Ben and I leave school early after a grammar and lexicon quiz. We're back in Palermo, our hood, and we strut down the concrete sidewalk to grab an ice cream cone. In class we learned an expression that in Argentina takes on a naughty meaning (Spanish words can take on different meanings in different countries), but Ben and I disagree on its exact phrasing. So we stop on the side of the sidewalk to figure out if the phase is super silly or just plain silly. Ben looks through his book, his dreaded head bent in concentration, but all of a sudden, he turns to me, his black eyes unusually absent of expression.
"Did you just see him?" he asks.
"Who, the guy with the puffy hair?" I assume, as we have developed a shared level of comfort in citing what we find attractive and unattractive in both males and females. Ben turns his shoulder towards me as if to show me something, but I still do not know what he's trying to say.
"He just spit on me!"
"That guy," he says, pointing his dark brown finger towards a denim-clad figure wearing black headphones that cover his frizzy, pony-tailed mane. He is hunched over, in the zone, traveling like a vulture towards a dead carcass.
"Are you serious?" I ask, stupified.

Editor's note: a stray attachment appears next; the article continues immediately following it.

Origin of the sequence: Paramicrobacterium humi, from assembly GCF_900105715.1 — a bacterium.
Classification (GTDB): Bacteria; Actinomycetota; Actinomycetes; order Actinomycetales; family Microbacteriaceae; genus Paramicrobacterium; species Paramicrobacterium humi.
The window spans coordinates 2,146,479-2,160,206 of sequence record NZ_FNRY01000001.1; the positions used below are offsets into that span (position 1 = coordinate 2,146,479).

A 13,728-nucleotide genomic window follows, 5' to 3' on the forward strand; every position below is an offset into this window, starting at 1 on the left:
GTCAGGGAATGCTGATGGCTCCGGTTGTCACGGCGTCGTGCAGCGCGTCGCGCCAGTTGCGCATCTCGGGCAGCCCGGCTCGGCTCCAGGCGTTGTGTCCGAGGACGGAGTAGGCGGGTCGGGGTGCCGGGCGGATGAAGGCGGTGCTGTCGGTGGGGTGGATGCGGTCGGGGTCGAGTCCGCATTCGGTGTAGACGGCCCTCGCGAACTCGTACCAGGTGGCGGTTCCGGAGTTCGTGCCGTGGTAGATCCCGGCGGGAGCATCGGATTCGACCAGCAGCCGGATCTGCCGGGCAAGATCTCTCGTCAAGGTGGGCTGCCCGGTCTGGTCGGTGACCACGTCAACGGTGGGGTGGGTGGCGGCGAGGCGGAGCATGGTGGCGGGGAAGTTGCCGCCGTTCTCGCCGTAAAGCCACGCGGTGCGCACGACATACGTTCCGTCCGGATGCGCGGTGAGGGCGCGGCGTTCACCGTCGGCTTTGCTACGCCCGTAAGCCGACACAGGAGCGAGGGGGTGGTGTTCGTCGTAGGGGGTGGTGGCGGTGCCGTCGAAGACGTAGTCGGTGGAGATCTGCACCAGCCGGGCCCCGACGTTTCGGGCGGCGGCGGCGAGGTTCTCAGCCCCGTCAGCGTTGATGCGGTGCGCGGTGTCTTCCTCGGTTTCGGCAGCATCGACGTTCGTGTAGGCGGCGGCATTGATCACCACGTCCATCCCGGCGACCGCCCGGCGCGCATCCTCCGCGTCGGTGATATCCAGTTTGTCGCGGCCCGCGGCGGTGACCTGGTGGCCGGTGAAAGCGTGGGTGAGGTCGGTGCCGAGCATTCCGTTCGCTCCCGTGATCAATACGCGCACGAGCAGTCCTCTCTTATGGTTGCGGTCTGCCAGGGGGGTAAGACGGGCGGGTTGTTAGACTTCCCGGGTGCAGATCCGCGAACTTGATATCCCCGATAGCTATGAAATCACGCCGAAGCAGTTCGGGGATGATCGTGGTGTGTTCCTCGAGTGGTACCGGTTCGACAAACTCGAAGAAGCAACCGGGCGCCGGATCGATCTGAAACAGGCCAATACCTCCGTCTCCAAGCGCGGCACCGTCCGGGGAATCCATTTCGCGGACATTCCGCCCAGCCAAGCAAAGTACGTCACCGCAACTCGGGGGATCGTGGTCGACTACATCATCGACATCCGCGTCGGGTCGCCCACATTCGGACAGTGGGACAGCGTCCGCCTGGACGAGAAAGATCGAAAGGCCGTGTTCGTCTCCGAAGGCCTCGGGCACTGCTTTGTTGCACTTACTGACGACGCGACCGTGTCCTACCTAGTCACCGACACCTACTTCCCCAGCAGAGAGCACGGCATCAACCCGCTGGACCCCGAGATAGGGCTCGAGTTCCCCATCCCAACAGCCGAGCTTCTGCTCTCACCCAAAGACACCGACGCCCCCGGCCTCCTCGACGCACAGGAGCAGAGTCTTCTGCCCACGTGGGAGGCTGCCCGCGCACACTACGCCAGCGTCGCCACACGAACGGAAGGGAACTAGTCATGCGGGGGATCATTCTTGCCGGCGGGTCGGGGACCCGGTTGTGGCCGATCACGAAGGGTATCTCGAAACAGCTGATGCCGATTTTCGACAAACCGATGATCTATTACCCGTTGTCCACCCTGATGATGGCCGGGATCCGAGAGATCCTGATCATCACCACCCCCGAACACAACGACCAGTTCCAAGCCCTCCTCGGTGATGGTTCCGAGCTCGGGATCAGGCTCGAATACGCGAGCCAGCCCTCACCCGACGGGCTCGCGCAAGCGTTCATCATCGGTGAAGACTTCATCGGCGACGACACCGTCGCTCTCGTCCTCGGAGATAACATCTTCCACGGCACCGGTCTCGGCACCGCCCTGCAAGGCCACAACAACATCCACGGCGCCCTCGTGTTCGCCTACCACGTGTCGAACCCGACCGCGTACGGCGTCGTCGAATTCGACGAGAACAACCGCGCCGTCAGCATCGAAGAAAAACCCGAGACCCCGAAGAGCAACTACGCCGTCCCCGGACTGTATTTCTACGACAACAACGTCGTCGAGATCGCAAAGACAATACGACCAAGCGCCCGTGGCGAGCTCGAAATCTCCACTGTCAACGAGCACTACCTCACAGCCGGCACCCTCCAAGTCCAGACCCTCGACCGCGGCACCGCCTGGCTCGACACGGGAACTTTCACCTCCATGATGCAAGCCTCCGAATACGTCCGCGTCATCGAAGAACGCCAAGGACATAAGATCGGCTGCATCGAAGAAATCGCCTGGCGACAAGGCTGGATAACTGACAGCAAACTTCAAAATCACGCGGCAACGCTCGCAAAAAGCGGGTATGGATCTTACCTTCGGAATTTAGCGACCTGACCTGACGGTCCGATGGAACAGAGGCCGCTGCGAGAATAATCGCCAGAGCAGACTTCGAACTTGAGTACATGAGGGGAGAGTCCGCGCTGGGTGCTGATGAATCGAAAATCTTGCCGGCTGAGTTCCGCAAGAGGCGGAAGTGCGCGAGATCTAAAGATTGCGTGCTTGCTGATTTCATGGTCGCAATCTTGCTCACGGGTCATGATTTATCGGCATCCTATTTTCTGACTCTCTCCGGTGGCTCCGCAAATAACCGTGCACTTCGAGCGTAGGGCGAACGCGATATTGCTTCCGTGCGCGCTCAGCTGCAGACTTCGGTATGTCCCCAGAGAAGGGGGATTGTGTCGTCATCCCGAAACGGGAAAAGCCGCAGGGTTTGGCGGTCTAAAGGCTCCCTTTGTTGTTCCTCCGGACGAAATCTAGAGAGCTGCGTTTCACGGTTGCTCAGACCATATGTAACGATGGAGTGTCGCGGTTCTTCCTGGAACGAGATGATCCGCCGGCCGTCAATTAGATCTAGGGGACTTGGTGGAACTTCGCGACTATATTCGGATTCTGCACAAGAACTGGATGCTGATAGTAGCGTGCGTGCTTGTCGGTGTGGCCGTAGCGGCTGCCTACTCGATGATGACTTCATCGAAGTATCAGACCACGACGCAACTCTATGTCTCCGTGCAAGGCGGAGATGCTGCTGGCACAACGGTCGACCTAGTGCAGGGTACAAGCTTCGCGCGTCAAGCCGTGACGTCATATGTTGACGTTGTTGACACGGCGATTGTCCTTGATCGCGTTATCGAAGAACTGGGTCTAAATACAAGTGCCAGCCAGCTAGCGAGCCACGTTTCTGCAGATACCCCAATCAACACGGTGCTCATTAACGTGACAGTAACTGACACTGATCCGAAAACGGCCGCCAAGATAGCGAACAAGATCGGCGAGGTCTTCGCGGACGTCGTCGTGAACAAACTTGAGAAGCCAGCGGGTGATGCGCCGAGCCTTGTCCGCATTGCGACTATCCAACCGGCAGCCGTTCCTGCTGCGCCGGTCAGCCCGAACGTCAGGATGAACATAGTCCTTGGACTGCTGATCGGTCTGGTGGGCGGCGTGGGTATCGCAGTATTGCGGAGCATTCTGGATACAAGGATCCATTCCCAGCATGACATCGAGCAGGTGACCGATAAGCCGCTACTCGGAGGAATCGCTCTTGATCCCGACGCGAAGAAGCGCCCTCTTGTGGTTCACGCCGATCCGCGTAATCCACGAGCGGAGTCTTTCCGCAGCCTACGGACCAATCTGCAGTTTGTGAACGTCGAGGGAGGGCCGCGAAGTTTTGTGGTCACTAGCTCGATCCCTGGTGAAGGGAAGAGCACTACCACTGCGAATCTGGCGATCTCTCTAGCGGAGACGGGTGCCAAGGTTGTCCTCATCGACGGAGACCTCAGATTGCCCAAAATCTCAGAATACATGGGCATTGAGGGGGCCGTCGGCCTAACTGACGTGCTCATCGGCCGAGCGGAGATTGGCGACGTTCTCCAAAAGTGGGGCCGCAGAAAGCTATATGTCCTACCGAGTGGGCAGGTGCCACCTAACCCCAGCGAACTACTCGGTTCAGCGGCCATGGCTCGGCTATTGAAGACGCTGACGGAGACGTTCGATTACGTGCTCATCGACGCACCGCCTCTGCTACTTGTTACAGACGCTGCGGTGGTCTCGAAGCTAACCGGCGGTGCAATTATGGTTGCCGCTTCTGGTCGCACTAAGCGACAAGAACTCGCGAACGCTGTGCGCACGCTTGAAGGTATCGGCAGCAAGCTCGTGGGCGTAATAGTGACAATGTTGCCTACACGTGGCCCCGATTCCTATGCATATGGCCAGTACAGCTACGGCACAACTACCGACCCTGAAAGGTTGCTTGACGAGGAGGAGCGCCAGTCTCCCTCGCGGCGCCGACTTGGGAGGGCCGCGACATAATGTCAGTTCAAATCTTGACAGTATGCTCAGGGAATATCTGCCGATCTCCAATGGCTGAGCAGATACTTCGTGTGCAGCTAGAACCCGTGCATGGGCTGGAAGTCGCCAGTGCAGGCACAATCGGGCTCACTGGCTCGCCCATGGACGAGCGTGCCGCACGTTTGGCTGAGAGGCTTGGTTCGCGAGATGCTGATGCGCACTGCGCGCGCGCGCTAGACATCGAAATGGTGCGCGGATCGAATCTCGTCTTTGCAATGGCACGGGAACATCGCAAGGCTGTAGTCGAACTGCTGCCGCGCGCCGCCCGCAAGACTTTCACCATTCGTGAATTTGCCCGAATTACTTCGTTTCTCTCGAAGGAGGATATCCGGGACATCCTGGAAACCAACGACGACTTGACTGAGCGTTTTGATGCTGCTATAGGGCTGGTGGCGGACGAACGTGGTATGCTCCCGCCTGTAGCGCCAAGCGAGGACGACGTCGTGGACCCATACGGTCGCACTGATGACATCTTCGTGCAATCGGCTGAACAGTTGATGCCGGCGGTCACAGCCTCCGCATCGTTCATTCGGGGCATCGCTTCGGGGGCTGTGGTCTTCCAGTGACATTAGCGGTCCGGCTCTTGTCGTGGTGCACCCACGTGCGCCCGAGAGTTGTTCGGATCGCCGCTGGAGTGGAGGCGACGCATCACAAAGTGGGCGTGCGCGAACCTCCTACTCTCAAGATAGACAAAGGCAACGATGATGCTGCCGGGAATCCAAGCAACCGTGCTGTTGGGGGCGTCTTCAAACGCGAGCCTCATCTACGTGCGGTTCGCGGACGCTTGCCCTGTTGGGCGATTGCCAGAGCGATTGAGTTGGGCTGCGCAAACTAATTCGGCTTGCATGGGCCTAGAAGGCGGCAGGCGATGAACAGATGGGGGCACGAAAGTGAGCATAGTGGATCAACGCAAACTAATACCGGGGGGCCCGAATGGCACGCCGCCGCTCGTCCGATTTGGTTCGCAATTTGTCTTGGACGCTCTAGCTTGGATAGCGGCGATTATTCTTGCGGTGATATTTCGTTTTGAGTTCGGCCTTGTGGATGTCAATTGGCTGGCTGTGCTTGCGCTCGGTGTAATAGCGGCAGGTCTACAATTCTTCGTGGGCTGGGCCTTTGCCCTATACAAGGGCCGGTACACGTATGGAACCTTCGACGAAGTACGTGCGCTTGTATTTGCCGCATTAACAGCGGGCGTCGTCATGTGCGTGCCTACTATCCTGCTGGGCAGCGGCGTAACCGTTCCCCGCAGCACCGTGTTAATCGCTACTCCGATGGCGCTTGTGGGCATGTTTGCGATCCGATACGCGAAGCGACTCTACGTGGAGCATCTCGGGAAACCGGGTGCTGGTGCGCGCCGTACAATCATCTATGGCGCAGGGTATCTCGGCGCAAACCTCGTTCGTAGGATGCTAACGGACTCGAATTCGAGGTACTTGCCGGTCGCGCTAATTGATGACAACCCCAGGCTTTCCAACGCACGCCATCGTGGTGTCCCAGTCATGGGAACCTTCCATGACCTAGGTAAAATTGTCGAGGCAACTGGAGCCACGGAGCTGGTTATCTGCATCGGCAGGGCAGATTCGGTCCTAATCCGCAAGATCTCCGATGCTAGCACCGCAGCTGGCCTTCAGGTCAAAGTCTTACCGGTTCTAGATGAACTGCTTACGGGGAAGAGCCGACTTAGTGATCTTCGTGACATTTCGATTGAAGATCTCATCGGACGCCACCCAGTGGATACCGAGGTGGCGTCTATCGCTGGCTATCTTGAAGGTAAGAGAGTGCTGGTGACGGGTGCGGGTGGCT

I don't know what to say, so I get napkins out of my purse and hand them to Ben.
"Should we go after him?" I ask, the only thing I know to say.
"And do what?"
"Ask him why he did that...why he's such a coward that he would do that and not say anything. I know I can catch up to him," I assure Ben.
"You're serious, aren't you. No, that's okay, Lauren," he says. So he smiles a recuperative smile and tries to continue from where he was before, looking for the naughty phrase in the book.
"I can't do this right now," he says, and stuffs what had once been a tree back in his North Face pack. ¨Maybe he just didn't see me?¨ Ben finally offers.
With our heads held up high and eyes focused forward, we walk towards our favorite heladería. Our eyelids are open very wide, yet our mouths are shut with invisible Elmers glue, the type you used in elementary school that just barely managed to keep two papers stuck together.
As I get older it seems that I encounter more and more moments like these when there is little I know to say, the words in my head unfitting for the situation. When this happens, I muddle forward, my heart becoming just a bit heavier from the brief period of hopelessness. Like the rest of humankind, I am filled with thoughts, heavy stones I have yet to express that remain stuck at the bottom of a peculiar place that by this age I have come to regard fondly as my own. Maybe what's happening is human metamorphosis: things that I once would have said just aren't me anymore. It can be frustrating to accept that although I am me, there are some things about myself that will not have an explanation.